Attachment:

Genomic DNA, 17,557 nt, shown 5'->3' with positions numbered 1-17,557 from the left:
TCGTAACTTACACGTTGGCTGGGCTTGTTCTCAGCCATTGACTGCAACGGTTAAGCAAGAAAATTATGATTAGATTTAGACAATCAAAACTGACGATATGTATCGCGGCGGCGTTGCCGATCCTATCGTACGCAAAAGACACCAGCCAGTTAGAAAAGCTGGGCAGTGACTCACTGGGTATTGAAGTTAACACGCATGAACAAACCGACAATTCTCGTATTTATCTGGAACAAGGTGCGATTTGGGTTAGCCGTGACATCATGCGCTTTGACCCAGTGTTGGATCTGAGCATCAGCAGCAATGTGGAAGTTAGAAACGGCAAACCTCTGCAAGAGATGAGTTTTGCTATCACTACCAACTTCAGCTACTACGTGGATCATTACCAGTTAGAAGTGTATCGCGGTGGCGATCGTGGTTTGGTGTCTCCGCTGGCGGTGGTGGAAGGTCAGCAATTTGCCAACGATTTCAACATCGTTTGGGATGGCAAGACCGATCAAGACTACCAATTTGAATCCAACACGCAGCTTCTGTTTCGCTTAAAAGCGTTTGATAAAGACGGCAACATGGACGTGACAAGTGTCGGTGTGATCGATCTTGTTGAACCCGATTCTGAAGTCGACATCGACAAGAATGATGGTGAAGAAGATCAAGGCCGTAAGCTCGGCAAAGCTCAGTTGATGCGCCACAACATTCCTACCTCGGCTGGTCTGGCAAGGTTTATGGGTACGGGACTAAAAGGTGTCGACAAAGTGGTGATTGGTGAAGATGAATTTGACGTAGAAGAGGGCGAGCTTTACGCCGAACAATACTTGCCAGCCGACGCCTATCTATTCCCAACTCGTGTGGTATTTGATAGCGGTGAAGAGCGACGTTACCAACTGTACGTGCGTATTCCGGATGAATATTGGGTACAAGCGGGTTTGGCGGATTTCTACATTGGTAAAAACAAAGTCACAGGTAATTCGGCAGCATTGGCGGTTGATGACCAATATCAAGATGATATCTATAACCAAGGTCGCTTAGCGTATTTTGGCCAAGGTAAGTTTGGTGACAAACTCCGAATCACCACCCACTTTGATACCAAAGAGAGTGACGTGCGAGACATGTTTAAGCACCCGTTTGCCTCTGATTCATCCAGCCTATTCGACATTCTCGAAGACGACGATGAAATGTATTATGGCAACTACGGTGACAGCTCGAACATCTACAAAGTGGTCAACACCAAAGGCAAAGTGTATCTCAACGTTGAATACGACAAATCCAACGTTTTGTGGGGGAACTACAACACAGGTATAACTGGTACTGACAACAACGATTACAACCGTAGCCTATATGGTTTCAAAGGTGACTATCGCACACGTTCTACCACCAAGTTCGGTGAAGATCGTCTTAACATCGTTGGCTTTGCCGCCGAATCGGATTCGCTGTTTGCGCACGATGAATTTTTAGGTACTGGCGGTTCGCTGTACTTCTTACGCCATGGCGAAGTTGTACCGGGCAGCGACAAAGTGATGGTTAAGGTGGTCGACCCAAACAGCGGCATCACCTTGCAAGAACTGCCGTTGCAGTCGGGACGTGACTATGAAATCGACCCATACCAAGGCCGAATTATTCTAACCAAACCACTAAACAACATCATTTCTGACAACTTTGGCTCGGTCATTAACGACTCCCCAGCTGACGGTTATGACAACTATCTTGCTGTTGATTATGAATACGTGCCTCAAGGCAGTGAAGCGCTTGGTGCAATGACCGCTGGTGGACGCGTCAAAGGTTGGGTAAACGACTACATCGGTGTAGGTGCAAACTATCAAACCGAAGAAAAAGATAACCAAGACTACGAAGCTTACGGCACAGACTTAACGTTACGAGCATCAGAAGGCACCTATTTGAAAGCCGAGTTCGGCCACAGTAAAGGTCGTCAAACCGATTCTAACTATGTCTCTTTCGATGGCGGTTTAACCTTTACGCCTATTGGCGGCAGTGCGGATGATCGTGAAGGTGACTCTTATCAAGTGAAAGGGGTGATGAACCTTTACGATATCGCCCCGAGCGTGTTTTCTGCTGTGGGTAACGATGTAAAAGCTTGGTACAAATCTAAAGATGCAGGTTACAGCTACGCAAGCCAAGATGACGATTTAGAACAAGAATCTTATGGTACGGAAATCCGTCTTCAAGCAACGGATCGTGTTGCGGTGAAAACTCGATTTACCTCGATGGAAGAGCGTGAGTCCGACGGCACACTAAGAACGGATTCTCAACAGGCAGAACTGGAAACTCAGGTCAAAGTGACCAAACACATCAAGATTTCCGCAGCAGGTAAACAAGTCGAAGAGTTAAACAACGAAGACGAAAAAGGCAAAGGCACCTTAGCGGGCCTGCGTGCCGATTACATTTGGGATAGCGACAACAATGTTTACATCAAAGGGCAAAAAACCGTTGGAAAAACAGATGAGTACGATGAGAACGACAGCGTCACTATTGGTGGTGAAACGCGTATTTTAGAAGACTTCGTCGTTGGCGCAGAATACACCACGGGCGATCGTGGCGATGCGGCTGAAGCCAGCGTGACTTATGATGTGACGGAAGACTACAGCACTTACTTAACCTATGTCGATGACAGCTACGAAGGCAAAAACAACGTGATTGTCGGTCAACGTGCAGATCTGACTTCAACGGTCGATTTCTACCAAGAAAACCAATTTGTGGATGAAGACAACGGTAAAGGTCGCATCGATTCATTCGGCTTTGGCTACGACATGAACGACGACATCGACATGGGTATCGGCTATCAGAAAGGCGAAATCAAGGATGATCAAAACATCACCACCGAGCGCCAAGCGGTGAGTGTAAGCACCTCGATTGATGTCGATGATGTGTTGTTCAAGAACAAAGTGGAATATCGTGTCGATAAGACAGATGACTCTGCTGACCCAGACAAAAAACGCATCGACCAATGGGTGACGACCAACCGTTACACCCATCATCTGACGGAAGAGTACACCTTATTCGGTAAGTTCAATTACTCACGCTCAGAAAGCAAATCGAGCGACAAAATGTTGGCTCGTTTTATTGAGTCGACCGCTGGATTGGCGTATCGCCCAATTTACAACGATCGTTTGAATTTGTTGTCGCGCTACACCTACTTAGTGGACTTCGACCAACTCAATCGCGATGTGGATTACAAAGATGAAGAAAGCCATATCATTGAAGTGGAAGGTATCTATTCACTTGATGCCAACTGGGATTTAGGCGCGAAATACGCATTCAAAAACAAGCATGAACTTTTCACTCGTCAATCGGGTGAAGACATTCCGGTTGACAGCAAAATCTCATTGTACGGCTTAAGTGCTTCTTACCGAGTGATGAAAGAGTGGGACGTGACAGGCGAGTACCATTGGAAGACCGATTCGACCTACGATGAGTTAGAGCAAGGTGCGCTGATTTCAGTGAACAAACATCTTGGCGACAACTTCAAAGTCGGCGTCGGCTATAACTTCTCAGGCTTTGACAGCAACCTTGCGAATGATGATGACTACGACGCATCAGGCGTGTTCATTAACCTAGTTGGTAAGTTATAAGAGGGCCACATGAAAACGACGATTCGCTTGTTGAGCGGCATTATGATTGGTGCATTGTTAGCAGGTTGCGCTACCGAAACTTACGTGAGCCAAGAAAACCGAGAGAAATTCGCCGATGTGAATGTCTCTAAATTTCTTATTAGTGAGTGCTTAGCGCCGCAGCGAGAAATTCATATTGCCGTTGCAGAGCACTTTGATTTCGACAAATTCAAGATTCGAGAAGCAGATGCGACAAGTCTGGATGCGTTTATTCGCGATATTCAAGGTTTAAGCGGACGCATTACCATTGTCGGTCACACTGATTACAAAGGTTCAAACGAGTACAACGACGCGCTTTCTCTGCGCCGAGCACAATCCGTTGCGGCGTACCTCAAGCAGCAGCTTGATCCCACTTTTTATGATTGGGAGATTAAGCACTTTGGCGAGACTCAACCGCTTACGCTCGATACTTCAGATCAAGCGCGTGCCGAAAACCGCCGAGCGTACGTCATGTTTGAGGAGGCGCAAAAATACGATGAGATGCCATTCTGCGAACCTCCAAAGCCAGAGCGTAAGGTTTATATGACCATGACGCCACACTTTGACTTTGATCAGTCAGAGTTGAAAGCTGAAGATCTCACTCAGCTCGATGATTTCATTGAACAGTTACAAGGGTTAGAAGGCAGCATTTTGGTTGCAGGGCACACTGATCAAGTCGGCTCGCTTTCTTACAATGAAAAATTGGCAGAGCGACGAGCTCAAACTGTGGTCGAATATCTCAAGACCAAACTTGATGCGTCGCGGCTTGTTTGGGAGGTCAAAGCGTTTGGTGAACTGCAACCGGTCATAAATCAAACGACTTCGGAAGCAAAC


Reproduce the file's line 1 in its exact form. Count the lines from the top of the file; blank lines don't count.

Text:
Genomic DNA, 17,557 nt, shown 5'->3' with positions numbered 1-17,557 from the left: